It’s probably because of my college training in industrial engineering, but I’ve always been fascinated and challenged by trying to define any meaningful relationships between “opportunities to do business” (OTDBs) and sales results. After a half-century of experience in the retail automotive business, I’ve concluded that there truly are consequential metrics associated with selling both vehicles and service at an auto dealership.
For instance, do you know how many good vehicle sales prospects arrive in your dealership’s service department each month? If not, don’t think you’re unique. Most dealers are embarrassed when asked that question, and quickly admit that they should know the answer.
The NCM training and consulting teams have developed the “Service Ambassador” process that when effectively implemented and executed will not only answer the question, it will sell you a lot more new and used vehicles. The Service Ambassador process uses dealership management input combined with a mathematical calculation to identify new and used vehicle sales opportunities on the service drive. Many dealers who have successfully adopted this process now include customer-pay service visitors in their vehicle sales department OTDB traffic count.
Consider the following Sales Consultant Productivity Modeling worksheet used by the NCM Retail Operations consultants and trainers. It demonstrates the metrics for this OTDB category beginning with item 33. (Hint: if you're having trouble viewing the worksheet, click on this article's title and it will take you to the blog page where it will be easier to view.)
In this example, the dealership service department writes 1,100 customer-paid R.O.s per month. Research shows that in domestic and non-luxury import dealerships, the average odometer reading on these vehicles is now 65,000-75,000 miles. Wouldn't it be reasonable to assume that 10% of those vehicles should be replaced?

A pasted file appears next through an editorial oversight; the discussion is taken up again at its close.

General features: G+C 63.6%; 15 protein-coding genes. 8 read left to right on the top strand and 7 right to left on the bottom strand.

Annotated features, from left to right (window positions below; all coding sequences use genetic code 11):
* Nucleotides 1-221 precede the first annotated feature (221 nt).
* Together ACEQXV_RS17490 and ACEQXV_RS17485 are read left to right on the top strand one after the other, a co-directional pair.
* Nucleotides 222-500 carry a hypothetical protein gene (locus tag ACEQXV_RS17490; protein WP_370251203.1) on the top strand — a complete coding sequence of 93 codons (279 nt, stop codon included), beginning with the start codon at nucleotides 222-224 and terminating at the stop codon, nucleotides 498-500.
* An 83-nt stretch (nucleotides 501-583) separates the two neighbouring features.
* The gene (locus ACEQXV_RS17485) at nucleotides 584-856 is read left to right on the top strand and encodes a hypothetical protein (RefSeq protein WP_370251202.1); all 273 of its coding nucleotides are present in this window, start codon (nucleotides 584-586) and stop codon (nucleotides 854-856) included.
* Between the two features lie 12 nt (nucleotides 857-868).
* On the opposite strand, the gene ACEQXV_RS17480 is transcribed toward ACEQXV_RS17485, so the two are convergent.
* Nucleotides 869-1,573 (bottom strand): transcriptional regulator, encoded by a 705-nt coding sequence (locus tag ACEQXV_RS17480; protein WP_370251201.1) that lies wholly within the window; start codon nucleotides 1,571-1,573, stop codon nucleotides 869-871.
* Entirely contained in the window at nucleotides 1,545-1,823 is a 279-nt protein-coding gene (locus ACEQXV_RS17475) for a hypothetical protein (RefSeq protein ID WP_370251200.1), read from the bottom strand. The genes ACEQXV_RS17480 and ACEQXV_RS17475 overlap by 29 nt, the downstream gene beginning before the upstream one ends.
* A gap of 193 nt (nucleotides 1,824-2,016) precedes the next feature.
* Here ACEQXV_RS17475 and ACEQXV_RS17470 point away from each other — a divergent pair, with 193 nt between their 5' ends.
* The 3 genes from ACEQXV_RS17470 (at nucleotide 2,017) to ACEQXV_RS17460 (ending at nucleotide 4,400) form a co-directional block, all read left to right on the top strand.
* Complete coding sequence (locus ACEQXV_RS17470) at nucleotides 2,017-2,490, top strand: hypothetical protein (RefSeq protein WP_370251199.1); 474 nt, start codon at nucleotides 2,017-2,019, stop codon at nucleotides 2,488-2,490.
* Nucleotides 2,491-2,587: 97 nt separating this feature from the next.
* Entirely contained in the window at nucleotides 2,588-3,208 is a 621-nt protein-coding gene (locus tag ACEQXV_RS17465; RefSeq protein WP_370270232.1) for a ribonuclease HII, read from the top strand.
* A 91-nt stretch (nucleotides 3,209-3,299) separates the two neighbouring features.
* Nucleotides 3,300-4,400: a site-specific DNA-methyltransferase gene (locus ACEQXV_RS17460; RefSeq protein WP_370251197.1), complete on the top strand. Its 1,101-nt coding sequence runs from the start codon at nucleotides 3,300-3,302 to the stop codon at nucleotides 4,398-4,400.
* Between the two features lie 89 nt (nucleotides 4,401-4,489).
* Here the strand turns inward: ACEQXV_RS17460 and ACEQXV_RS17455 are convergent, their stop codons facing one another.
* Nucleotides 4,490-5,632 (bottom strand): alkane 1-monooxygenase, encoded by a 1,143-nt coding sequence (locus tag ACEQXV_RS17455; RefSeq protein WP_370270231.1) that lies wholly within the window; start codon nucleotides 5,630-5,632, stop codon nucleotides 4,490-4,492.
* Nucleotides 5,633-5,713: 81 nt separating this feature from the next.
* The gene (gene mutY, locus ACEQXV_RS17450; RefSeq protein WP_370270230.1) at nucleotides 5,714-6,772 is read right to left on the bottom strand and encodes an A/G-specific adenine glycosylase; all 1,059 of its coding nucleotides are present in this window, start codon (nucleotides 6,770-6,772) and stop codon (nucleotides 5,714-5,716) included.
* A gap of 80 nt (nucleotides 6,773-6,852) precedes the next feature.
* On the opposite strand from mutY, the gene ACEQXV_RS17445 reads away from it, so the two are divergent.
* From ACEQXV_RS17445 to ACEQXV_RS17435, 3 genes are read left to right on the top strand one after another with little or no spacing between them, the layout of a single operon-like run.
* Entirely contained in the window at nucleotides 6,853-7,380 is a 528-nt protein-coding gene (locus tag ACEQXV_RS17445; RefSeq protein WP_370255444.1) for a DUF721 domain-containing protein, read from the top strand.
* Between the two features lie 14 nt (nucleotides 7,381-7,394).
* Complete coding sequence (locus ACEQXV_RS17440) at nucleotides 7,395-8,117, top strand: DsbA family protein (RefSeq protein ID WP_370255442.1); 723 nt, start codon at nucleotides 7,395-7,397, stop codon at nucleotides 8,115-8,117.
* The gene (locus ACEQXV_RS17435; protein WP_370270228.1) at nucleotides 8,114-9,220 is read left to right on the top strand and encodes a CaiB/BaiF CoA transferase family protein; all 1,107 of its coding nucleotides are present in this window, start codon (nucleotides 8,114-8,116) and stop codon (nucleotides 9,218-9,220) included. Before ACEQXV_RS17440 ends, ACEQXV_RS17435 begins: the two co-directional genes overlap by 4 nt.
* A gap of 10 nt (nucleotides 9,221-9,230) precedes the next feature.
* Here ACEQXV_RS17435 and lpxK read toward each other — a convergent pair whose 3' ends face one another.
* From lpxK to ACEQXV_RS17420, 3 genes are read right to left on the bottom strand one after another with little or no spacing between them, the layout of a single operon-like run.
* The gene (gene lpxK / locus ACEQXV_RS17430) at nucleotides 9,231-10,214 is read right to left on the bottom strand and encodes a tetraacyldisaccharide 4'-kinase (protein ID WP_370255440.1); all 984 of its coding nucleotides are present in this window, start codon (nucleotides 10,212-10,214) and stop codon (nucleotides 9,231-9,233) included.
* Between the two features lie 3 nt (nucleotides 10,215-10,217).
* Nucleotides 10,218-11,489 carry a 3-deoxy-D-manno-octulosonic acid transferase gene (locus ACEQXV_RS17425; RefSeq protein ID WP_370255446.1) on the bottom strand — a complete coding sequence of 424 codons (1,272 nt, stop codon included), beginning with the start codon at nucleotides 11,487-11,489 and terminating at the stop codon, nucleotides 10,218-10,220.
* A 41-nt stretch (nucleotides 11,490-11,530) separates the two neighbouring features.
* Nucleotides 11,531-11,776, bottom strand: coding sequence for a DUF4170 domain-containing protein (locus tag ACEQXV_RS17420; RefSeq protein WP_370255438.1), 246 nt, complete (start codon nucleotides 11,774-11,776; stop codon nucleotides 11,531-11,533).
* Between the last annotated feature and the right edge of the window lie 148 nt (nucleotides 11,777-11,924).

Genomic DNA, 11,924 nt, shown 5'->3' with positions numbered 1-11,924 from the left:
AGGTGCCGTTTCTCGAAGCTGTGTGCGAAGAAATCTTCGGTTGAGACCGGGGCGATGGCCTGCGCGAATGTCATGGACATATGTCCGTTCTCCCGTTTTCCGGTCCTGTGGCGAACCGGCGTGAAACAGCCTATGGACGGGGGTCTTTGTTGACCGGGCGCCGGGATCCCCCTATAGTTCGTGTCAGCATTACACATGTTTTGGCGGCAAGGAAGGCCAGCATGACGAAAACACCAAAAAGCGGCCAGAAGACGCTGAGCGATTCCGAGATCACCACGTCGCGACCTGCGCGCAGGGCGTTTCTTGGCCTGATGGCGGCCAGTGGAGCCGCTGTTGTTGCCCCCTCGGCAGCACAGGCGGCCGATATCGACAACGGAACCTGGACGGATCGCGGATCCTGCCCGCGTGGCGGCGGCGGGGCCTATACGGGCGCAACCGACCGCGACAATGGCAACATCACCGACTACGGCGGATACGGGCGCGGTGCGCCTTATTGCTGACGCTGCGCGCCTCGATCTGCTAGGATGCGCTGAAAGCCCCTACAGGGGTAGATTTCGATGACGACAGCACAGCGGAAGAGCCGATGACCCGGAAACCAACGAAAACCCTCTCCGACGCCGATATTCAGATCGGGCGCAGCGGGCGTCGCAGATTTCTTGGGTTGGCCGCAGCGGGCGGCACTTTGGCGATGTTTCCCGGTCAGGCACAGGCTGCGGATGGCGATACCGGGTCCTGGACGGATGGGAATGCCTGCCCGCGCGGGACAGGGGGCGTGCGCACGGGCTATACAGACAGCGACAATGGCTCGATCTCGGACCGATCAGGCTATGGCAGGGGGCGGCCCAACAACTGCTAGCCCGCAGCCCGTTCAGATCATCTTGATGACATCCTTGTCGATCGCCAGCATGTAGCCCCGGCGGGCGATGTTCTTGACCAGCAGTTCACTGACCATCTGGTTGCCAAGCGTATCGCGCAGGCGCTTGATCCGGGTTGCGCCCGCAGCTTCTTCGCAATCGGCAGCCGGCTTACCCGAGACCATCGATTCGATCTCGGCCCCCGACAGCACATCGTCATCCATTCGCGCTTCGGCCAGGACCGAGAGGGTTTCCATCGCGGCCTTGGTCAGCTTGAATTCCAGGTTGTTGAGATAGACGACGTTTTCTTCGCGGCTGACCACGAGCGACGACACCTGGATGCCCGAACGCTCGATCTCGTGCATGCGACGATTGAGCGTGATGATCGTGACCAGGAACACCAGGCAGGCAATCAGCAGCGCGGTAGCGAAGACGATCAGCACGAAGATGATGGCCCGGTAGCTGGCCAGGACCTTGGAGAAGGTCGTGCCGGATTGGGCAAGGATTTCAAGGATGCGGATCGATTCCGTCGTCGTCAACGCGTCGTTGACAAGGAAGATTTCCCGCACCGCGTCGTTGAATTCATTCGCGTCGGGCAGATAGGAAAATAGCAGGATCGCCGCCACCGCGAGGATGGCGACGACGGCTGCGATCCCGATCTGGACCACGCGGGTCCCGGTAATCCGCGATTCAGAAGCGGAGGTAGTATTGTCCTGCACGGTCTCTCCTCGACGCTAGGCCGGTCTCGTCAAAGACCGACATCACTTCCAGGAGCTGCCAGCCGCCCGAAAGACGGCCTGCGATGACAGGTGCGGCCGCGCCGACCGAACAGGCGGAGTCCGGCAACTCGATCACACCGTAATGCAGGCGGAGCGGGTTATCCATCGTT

Of the 110 vehicles that could or should be replaced (item 35), let’s further assume that if approached at the right time and in the right manner, 40% (Item 36) of those 110 owners would be willing to consider replacing their vehicles and would agree to an appointment with our salesperson.
And since we’re already doing business with (we have a relationship with) these 44 owners (item 37), they should also close at 50% (item 38) and produce at least 22 “near-future” vehicle sales (item 39).
What we’ve been discussing so far is near-future sales, meaning tomorrow, or next week, or two weeks from now. But what about next year, or the year after that? What many dealers and their sales managers aren’t cognizant of is that according to national averages, approximately 40% of the customers that do business with our service departments are “visiting owners.” They did not buy their vehicle from our dealership’s vehicle sales department.
The Service Ambassador process also addresses the visiting owner issue to ensure that the vehicle sales department builds a relationship with this group of customers.
So now you know how you can know how many good vehicle sales prospects are in your service department. Confused? No worries! The worksheet used in this article is available for your own data input via our free eReport, “It’s All About the Numbers: The Mathematics of Dealership Sales.”
To get a copy of the report and access to this and many other useful worksheets to help you calculate the mathematics of your dealership's sales, click here!